Art and text create a moving tale.

ELEPHANT JOURNEY

THE TRUE STORY OF THREE ZOO ELEPHANTS AND THEIR RESCUE FROM CAPTIVITY

Three elephants from the Toronto Zoo are moved to a sanctuary in California.

Toka and Iringa “roamed with their families in the warm, dry climate of southern Africa” before they were “captured and brought to a zoo in Toronto, Ontario, Canada.” Thika, 10 years younger, was born at the zoo. The matter-of-fact, accessible text makes it clear that these monumental creatures were headed toward early deaths due to the combination of harsh weather and the stultifying zoo environment, triggering the transfer. Beautiful oil paintings with the softness of pastels—all double-page spreads on generously sized pages—capture important moments in the story: the different settings of southern Africa, zoo, and wildlife sanctuary; the excitement of protestors who finally convince authorities to transport the elephants to the Performing Animal Welfare Society; the convoy of trucks from Toronto to California; and many intimate moments among elephants. Particularly poignant: Toka has shyly moved from her transport crate to the PAWS elephant barn, where three resident elephants stand behind safety barriers. The elephants trumpet and wave their trunks at the newbie: “It was as if the elephants were old friends who had been reunited at last.” There is quite a bit of repetition in the endnotes but also further details, including a recounting of the two years following the successful 2013 transfer.

Art and text create a moving tale. (index) (Informational picture book. 6-10)

Pub Date: April 1, 2016

ISBN: 978-1-927485-77-4

Page Count: 40

Publisher: Ann Featherstone/Pajama Press

Review Posted Online: Feb. 2, 2016

Kirkus Reviews Issue: Feb. 15, 2016

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An effective early chapter book conveyed in a slightly overdone gag.

DEAR BEAST

Epistolary dispatches from the eternal canine/feline feud.

Simon the cat is angry. He had done a good job taking care of his boy, Andy, but now that Andy’s parents are divorced, a dog named Baxter has moved into Andy’s dad’s house. Simon believes that there isn’t enough room in Andy’s life for two furry friends, so he uses the power of the pen to get Baxter to move out. Inventively for the early-chapter-book format, the story is told in letters written back and forth; Simon’s are impeccably spelled on personalized stationery while Baxter’s spelling slowly improves through the letters he scrawls on scraps of paper. A few other animals make appearances—a puffy-lipped goldfish who for some reason punctuates her letter with “Blub…blub…” seems to be the only female character (cued through stereotypical use of eyelashes and red lipstick), and a mustachioed snail ferries the mail to and fro. White-appearing Andy is seen playing with both animals as a visual background to the text, as is his friend Noah (a dark-skinned child who perhaps should not be nicknamed “N Man”). Cat lovers will appreciate Simon’s prickliness while dog aficionados will likely enjoy Baxter’s obtuse enthusiasm, and all readers will learn about the time and patience it takes to overcome conflict and jealousy with someone you dislike.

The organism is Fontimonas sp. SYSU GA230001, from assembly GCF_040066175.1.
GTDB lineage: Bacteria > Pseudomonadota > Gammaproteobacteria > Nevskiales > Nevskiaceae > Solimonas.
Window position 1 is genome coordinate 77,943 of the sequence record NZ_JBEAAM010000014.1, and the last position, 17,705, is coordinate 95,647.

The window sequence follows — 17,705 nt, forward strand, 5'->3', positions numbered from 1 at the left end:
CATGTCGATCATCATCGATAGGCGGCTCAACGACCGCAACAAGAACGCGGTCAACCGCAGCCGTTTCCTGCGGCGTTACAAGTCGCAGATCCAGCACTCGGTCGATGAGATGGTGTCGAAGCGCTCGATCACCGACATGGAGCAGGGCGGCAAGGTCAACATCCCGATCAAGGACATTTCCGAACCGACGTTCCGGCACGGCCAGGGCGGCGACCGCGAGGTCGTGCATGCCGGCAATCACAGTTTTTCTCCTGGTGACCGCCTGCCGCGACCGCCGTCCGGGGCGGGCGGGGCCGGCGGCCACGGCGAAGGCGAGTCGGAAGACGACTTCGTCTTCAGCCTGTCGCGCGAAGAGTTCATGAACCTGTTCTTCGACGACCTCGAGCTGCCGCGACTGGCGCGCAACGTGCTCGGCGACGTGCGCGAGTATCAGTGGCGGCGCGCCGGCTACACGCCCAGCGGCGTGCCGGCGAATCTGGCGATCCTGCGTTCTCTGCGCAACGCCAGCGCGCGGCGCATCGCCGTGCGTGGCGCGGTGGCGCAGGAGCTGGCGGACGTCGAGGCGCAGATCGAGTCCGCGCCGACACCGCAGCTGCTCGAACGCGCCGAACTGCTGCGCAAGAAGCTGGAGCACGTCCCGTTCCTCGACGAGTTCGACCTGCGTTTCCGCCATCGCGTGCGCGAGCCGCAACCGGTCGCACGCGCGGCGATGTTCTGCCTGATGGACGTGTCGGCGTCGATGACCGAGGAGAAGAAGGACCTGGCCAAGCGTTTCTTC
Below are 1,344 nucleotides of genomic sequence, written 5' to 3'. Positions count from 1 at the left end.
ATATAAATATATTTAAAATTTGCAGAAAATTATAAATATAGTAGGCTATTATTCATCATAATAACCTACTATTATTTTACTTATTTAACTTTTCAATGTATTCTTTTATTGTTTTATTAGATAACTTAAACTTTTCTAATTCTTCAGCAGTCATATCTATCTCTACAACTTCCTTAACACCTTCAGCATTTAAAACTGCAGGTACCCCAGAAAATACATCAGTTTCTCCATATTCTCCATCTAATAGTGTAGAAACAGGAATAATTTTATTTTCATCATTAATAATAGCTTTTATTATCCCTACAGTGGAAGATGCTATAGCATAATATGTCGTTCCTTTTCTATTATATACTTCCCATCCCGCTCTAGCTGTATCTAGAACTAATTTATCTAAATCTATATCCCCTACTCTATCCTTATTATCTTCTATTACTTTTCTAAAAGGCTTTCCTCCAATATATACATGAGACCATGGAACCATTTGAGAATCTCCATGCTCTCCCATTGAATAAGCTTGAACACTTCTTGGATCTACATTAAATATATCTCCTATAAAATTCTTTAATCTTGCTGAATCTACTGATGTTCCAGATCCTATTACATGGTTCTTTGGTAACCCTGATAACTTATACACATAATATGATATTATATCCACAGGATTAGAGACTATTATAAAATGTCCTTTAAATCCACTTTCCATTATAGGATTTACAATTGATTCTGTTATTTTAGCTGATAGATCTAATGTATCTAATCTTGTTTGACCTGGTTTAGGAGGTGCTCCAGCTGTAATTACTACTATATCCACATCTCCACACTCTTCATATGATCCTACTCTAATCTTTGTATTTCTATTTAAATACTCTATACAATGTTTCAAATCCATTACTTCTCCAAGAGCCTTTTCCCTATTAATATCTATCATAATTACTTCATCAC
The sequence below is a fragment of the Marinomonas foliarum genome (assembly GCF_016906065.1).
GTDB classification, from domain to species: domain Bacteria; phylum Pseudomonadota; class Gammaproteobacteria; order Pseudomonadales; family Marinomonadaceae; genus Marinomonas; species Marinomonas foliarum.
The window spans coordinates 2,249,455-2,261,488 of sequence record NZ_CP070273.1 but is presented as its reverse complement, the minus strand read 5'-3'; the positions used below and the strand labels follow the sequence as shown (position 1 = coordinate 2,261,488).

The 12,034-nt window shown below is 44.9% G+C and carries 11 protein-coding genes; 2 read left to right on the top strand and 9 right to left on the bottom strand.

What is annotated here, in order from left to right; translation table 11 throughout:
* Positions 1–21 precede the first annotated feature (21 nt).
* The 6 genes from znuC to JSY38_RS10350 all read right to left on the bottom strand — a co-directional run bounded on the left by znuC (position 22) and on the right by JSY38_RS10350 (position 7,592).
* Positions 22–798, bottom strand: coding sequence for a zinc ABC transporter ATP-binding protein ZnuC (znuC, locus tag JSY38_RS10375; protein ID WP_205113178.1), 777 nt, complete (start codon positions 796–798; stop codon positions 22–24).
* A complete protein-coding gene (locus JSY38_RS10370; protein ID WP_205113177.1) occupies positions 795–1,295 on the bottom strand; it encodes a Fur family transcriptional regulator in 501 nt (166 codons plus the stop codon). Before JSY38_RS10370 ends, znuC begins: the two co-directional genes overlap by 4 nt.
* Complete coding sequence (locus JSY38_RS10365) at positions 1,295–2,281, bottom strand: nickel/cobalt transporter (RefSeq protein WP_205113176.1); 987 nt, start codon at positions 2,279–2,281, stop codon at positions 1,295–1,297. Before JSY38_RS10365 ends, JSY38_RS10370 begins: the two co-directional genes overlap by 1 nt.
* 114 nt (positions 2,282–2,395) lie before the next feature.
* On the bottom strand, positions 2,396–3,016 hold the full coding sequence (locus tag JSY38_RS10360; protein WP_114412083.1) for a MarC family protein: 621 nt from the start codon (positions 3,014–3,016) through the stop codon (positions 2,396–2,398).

An effective early chapter book conveyed in a slightly overdone gag. (Fiction. 6-8)

Pub Date: May 12, 2020

ISBN: 978-0-8234-4492-2

Page Count: 80

Publisher: Holiday House

Review Posted Online: Jan. 21, 2020

Kirkus Reviews Issue: Feb. 15, 2020

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GRUMPY MONKEY FRESHLY SQUEEZED

From the Grumpy Monkey series

Grumpy Monkey moves from picture books to a graphic-novel chapter book, in which he tolerates his friends’ goofy antics during a group journey to an orange grove.

Divided into three chapters of cartoon-style comics, with bonus interludes in between, the book features Jim Panzee, the protagonist of the Grumpy Monkey picture-book series. He is on his relaxing Wednesday Walk, stress orange in hand, but little is quiet about his journey once his jungle friends appear. After the accumulation of unwanted companions causes Jim to squeeze his stress orange so hard that he destroys it, the group seeks a replacement, stopping for a papaya fight, a splash party in the water, and some swinging from vines. They eventually escape angry parrots with the only orange the parrots didn’t devour. There’s a good dose of potty humor: Leslie the giraffe responds to Norman the gorilla’s invitation to come along with “you bet your butt I do,” and two spreads are devoted to poop humor (with Jim as the butt of the joke). There’s also wordplay (a chapter called “Orange Ya Glad We Made It?”; Jim’s repeated mantra, “Squeeze, squeeze, mind at ease”; and a guide to speaking Jim’s nonsense language, in which the syllable ob is inserted before vowels in every word). That the book pauses for a “Primate Primer” with talking simians will be like pouring lemon juice on a cut for those readers who see in anthropomorphized monkeys a perpetuation of pernicious anti-Black stereotypes.

Disappointing. (Graphic fiction. 6-10)

Pub Date: June 29, 2021

ISBN: 978-0-593-30601-7

Page Count: 88

Publisher: Random House

Review Posted Online: March 31, 2021

Kirkus Reviews Issue: April 15, 2021

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